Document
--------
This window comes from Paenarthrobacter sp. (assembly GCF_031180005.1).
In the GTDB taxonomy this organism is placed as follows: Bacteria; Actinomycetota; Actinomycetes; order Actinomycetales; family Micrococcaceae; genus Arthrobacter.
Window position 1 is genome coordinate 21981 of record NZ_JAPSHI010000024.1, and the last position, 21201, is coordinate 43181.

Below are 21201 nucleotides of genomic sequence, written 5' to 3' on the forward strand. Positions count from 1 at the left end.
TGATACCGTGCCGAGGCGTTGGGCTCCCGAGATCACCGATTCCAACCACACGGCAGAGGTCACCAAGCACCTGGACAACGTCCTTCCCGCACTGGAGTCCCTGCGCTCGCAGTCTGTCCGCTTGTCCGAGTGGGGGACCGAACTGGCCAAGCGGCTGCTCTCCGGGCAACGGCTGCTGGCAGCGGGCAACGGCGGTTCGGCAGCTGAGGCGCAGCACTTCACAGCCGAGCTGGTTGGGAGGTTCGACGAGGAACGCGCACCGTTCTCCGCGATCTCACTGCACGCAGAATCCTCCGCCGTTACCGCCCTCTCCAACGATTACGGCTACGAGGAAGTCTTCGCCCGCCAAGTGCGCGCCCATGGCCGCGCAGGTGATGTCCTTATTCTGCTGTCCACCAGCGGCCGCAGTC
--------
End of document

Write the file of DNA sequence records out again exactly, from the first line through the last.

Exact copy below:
This window comes from Paenarthrobacter sp. (assembly GCF_031180005.1).
In the GTDB taxonomy this organism is placed as follows: Bacteria; Actinomycetota; Actinomycetes; order Actinomycetales; family Micrococcaceae; genus Arthrobacter.
Window position 1 is genome coordinate 21981 of record NZ_JAPSHI010000024.1, and the last position, 21201, is coordinate 43181.

Below are 21201 nucleotides of genomic sequence, written 5' to 3' on the forward strand. Positions count from 1 at the left end.
TGATACCGTGCCGAGGCGTTGGGCTCCCGAGATCACCGATTCCAACCACACGGCAGAGGTCACCAAGCACCTGGACAACGTCCTTCCCGCACTGGAGTCCCTGCGCTCGCAGTCTGTCCGCTTGTCCGAGTGGGGGACCGAACTGGCCAAGCGGCTGCTCTCCGGGCAACGGCTGCTGGCAGCGGGCAACGGCGGTTCGGCAGCTGAGGCGCAGCACTTCACAGCCGAGCTGGTTGGGAGGTTCGACGAGGAACGCGCACCGTTCTCCGCGATCTCACTGCACGCAGAATCCTCCGCCGTTACCGCCCTCTCCAACGATTACGGCTACGAGGAAGTCTTCGCCCGCCAAGTGCGCGCCCATGGCCGCGCAGGTGATGTCCTTATTCTGCTGTCCACCAGCGGCCGCAGTC